Anderson left his home on Lafayette Street in the rain, carrying Armani and Lailah walking unsteadily beside him, and headed to Holiday Apartments.
Cameras at the nearby Zippy Mart captured the three on their way.
Jones met them halfway and the four continued to walk to Anderson’s mother’s apartment.
When they arrived, Anderson’s mother saw Armani’s condition and called 911 and stayed on the phone with the dispatcher.
When the ambulance arrived, driven by Emergency Medical Technician Maggie Dungan and Advance Life Support Paramedic Darlene Hawkins, responders found Armani and Lailah in a car about to leave for the hospital.
They loaded Armani, who was not conscious at the time, into the ambulance. There, Hawkins discovered bruises and other signs of abuse on her body. Armani was taken to Merit Health Natchez.
Lailah was taken to the hospital in a vehicle driven by her maternal grandmother. Her mother and Anderson’s mother were also in the vehicle.
Hawkins, who has been an AMR paramedic for 25 years, described Armani’s condition at the time she was placed in the ambulance.
“She was lethargic and had an altered mental state. Basically, she was limp. She would move her head and moan every now and then, but that’s it,” Hawkins said.
Hawkins said when she lifted Armani’s shirt to place cardiac monitors on the child, she saw marks around Armani’s neck and bruises on her entire body, including scarring on her body that looked like healed wounds.
Hawkins remained in the trauma rooms while nurses and doctors attempted to stabilize and revive Armani.
“The last thing she said was ‘Let me go,’ ” Hawkins said.
After Armani died, which was within an hour of arriving at the hospital, the decision was made to transfer Lailah, who was being treated in an adjoining trauma room at Merit Health, to University of Mississippi Medical Center in Jackson.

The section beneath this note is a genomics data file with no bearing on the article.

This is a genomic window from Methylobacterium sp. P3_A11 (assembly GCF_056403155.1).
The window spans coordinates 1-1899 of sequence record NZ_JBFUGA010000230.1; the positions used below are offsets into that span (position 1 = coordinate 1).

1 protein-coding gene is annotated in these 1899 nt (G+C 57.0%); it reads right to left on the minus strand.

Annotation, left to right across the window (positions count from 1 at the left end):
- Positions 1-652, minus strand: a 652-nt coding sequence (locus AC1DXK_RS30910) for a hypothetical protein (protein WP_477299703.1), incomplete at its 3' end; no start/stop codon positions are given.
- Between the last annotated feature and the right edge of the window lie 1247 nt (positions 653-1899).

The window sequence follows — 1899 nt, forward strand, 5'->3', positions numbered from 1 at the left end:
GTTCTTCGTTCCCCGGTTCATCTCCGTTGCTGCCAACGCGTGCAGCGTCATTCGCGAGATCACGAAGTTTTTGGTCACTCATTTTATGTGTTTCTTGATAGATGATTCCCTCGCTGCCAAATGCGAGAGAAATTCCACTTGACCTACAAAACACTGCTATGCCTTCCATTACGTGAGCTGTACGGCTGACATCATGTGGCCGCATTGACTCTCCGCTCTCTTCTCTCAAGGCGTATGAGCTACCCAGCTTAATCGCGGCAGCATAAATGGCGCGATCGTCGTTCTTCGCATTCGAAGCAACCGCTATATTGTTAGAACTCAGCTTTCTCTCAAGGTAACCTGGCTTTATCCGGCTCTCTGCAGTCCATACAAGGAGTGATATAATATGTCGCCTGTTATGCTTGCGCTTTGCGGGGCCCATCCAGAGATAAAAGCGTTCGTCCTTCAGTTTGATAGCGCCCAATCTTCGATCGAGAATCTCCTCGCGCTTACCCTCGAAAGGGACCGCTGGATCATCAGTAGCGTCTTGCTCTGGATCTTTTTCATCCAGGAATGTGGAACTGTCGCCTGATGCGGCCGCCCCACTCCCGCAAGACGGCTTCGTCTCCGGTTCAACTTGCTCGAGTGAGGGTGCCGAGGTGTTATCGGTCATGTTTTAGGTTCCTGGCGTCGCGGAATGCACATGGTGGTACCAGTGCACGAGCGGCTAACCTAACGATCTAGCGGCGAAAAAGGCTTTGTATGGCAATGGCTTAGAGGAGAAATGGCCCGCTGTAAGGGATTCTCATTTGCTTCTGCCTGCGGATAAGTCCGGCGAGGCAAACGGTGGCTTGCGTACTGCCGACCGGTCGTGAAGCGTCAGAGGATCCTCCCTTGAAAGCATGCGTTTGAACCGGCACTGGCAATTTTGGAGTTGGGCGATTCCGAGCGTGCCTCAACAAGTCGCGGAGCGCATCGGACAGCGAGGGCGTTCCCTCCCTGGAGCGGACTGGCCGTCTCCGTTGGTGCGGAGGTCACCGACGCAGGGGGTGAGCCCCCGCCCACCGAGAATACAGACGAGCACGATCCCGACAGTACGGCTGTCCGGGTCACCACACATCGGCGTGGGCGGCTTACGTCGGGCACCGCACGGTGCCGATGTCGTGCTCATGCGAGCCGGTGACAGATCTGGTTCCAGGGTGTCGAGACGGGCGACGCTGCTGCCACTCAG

Dungan drove the ambulance with Lailah to Jackson and Hawkins and an ER nurse from Merit Health Natchez rode with her in the back.
Hawkins testified that Lailah slept almost all the way to Jackson.
‘J.C. hit us. He always hits us.’
Shannon Russ, who has worked at Merit Health Natchez since 1988, is director of emergency services at the hospital. She testified that she was notified that two children, who were expected of being abused, were coming into the hospital by ambulance.
Russ, who took part in the treatment of Armani and Lailah, said she asked Lailah who hurt her. Russ testified the child said, “J.C. hit us,” and identified J.C. as her mother’s boyfriend.
When child abuse is suspected, Russ said no family is allowed back in the treatment area with the children.
Russ said she asked another staff member at the hospital to stay with Lailah to help comfort her while she was treated. Russ said Lailah repeated to that person, “J.C. hit us. He always hits us.”
Anderson, who wore a blue disposable face mask, watched video shown from two Natchez Police officers’ body cameras showing Armani’s limp body being loaded into the back of the ambulance and images of her coding and dying in the emergency room. He showed no emotions, but took notes from time to time on a legal pad.
After Russ’s testimony ended at about 4:30 p.m., Sanders adjourned court for the day. She told jurors to not read the newspaper, go on the internet or social media, or talk to anyone about what they heard during court on Thursday.
Prosecutors plan to call additional witnesses on Friday morning beginning at 8:30 a.m.